Mariposa Road: The First Butterfly Big Year
by Robert Michael Pyle
Reviewed by Marc Covert
(Editor's note: Robert Michael Pyle, the author of today's featured book, will be appearing at our Cedar Hills Crossing location in Beaverton, Oregon on November 4. Click here for more details.)
For more than 50 years bird watchers have had the big year -- a 12-month competitive quest to see and record as many species of birds as possible in a specific geographical area -- all to themselves. The largest of these, the North American Big Year, pits hundreds of seemingly normal people against each other, forsaking families, friends, jobs and other aspects of a settled life in hopes of being crowned that year's champion. Plenty of books have been written about birding big years, most notably Kenn Kaufman's irresistibly titled Kingbird Highway: The Story of a Natural Obsession That Got a Little Out of Hand (1997).
The birders' monopoly has come to an end, thanks to Robert Michael Pyle, whose latest book, Mariposa Road: The First Butterfly Big Year chronicles his 2008 attempt to see and document as many of the 800 species of North American butterflies as possible. Pyle, a prolific author, naturalist, lepidopterist, Yale professor of forestry and passionate advocate for all invertebrates (he founded the Xerces Society for Invertebrate Conservation in 1971, at the tender age of 24), seems ideally suited to the challenge. A resident of Gray's River, Wash., since 1979, Pyle "went nuts over butterflies in fifth grade" while growing up near Aurora, Colo. Since then he has become one of the leading American nature writers, penning everything from Audubon field guides, handbooks and coloring books to classics of Northwest natural history, including Wintergreen: Listening to the Land's Heart (1986) and Sky Time in Gray's River: Living for Keeps in a Forgotten Place (2007).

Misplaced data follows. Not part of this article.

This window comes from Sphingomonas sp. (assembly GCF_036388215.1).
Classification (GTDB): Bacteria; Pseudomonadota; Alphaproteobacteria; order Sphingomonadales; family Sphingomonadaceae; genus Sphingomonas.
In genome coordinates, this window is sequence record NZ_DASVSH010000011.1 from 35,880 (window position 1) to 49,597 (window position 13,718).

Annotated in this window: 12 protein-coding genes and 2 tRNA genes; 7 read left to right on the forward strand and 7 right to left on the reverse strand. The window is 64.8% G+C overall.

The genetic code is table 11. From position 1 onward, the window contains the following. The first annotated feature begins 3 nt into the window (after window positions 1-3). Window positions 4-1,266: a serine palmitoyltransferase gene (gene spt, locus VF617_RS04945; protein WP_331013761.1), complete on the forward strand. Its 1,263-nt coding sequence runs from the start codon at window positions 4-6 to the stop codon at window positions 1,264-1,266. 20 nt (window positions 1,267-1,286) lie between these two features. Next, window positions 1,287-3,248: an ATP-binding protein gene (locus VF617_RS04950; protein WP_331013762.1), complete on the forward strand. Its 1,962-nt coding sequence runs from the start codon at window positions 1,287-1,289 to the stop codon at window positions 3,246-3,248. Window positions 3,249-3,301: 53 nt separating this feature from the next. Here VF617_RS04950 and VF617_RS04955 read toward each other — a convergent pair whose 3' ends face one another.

Itching for yet another road trip after finishing Sky Time in Gray's River, Pyle decided the time was right to attempt his butterfly big year, "an opportunity to gain a broad sense of how our butterflies are faring versus development, climate change, exotic biota, and our own land management choices," he writes. Rather than spend an entire year on the road, Pyle pursues his quarry in an out-and-back fashion, "like the ray petals of a daisy, with Gray's River as the flower's disk." For transportation Pyle relies mostly on the indomitable Powdermilk, his trusty 1982 Honda Civic with more than 345,000 miles to its credit, which, when needed, serves as the world's smallest, most primitively-accessorized camper.
What follows is a lively, lavishly detailed account of Pyle's travels and observations. He keeps his promise to both butterflies and readers to never let "mere listing ... get in the way of solid, meaningful encounter with the animal and its habitat. I attended to all of the flora and fauna, including people." Pyle writes with authority and gentle wit, backed by formidable knowledge and experience, always conveying the barely contained joy and fascination butterflies excite in him, even when lying prone in muck or surrounded by clouds of ravenous blackflies. In describing a riotous Florida butterfly meadow, he writes: "A sandy willow lane, traveled by otters and alligators when wet, now hosted a court convention of viceroys, queens, and pearl crescents on a jag, all courting, drinking, and jousting."
Pyle's blissful encounters with butterflies, old friends, ales and road food are tempered by much of what he finds. While the obvious threats posed by habitat loss, wildfires, controlled burns, Winnebago windshields and global warming have taken an alarming toll on butterfly populations, Pyle also sees more insidious threats brought about by ignorance and indifference. Observing butterflies on a hilltop near San Diego, he writes: "When I contemplated the sheer pulchritude of these diminutive hairstreaks I'd been hunting, versus the vanishingly small number of people who have ever beheld them, it seemed to me nothing less than tragic. All those people reveling down there in the hollow, pallid blandishments of the cities and the plain -- and this, right up here, unseen but by us. Well, it's just a particular of the general condition." With Mariposa Road, Bob Pyle does everything in his considerable powers to remedy that condition.